As most of you are aware Vitamin D is essentially for bone development and maintenance. If you are deficient in your later years of life, you are most likely to develop osteoporosis or osteomalacia (bone softening), whilst in younger years develop rickets. But due to recent research, Vitamin D is starting to get the respect it deserves as essential to our overall health.

Our main source of vitamin D in take is from natural sunlight exposure. Therefore, living in a country that is at times been termed the ‘sun burnt country’ and a culture that is geared towards the outdoors, it might come as a surprise that Vitamin D deficiency is prevalent in Australia. It has been estimated that a minimum of 25% of Australians are deficient and this figure increase in the winter months. In recent studies from residential care facilities, 55-86% of residents are to be Vitamin D deficient.

Besides the sunlight, Vitamin D is also obtained from the diet as ergocalciferol (vitamin D2), however food sources of vitamin D are limited, the main foods are fatty fish (salmon, herring, sardines, mackerel), eggs and liver.

The recommended daily requirement for vitamin D at the moment is 200-600IU per day. But due to recent research a minimum of 1000IU per day have shown to provide health benefits besides the bone development and growth. Maintaining adequate levels of vitamin D has shown to help reduce breast cancer, prostate cancer and colon cancer, whilst also helping to improve asthmatics’ lung function by reducing inflammation, reducing the risk of developing Type 1 Diabetes, Alzheimers, multiple sclerosis and rheumatoid arthritis. It has been shown to enhance the function of the immune system and reduce colds and flus.

A study in 2009 of Japanese children between ages 6 to 15, showed that taking 1200IU of vitamin D3 per day were less likely to catch influenza A infections and reduced the severity of flu cases seen. Another study by Cannell in 2006 proposed a convincing correlation between vitamin D3 supplementation and an increased resistance to seasonal epidemic influenza.

Studies of chronic migraine sufferers have been shown that 42% are actually vitamin D deficient. Research states that up to 4000IU – 5000IU per day can help to reduce the occurrence and severity of migraines. Other cases of mild hypertension have shown to have a benefit by increasing the amount of vitamin D levels in their body by sun bed exposure.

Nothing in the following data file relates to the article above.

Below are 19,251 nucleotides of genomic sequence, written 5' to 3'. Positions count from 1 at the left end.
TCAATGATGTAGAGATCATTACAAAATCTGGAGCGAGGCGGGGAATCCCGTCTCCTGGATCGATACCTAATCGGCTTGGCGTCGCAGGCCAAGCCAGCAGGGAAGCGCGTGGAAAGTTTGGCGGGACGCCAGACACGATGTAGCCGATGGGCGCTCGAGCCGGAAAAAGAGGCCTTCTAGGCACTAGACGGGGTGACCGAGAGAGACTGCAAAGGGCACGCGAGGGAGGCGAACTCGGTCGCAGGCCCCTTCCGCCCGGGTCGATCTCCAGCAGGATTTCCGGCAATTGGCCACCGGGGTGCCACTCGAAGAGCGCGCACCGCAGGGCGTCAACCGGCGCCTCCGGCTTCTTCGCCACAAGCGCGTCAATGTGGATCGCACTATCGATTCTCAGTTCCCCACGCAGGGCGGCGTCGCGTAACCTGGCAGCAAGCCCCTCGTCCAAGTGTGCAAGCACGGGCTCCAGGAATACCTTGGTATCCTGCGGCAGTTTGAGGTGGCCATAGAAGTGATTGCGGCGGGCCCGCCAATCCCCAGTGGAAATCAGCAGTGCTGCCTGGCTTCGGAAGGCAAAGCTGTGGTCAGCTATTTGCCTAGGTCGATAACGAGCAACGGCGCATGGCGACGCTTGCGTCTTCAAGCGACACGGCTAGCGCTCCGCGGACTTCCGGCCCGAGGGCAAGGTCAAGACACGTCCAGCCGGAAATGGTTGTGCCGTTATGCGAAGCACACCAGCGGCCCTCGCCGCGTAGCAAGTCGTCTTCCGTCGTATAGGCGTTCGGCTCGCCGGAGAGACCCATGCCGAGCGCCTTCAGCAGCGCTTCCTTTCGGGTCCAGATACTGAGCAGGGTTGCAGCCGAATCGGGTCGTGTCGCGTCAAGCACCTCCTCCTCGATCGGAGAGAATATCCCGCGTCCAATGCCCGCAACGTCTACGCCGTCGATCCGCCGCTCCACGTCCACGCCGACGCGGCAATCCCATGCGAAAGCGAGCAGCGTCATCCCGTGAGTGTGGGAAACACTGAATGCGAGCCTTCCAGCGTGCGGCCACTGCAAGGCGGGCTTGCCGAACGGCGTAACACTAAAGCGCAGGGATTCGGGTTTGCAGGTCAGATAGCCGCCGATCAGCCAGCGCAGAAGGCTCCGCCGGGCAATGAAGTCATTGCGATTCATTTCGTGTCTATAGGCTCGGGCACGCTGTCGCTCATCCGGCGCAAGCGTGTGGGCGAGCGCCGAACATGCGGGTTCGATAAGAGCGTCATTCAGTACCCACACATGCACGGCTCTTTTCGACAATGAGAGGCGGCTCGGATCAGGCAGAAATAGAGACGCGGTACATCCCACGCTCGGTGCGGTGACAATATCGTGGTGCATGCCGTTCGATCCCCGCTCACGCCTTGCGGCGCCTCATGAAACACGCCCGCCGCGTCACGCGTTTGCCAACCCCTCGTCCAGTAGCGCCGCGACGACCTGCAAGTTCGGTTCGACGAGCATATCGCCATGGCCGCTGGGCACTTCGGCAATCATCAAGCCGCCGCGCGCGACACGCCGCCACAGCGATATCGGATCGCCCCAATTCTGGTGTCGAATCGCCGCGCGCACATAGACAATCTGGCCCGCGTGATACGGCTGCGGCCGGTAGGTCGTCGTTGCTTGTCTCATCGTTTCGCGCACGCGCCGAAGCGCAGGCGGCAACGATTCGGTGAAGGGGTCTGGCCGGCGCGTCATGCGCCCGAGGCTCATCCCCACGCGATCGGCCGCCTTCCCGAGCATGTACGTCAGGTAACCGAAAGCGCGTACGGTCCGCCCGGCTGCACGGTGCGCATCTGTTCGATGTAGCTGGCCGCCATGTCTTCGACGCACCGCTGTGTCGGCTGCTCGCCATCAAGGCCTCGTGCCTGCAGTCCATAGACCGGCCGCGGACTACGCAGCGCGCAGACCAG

A study in the Jan 13, 2004 issue of Neurology showed that women with doses of at least 400IU per day are 40% less likely to develop multiple sclerosis compared with those that weren’t taking supplements.

Major risks factors to develop vitamin D deficiency are

  1. Limited sun exposure such as working indoors in an office.
  2. Elderly age and/or being instutionalised, house bound or non-ambulatory.
  3. Gastrointestinal diseases such as coeliac disease, which leads to mal-absorption from foods
  4. Certain medications such as antiepileptics

So before you go and grab your beach towel and head outdoors to put yourself on a spit rotisserie and get a tan, we all know that this isn’t all that good. As any dermatologist, Cancer Council and all the ‘slip slop slap’ campaigns have told us over the years, a tan leads to skin damage, which leads to life threatening skin cancers. Therefore we need to be smart about our sun exposure. We need approximately 20-30 minutes per day of sunlight on bare, non-sun screened skin. This will achieve approximately 20,000IU of Vitamin D. Best times of day to achieve this are early morning before 10am or late afternoon after 3pm.

For most of us this is not practical due to other commitments such as work and family or the weather. Therefore supplementation is highly recommended especially coming into the winter months of the year. Maintaining a minimum dosage of 2000-4000 IU daily (Vitamin D becomes toxic at levels of 40,000 IU daily for prolonged periods) can give you all the benefits of Vitamin D and help reduce the severity and occurrence of colds and flus this winter by boosting your immune system.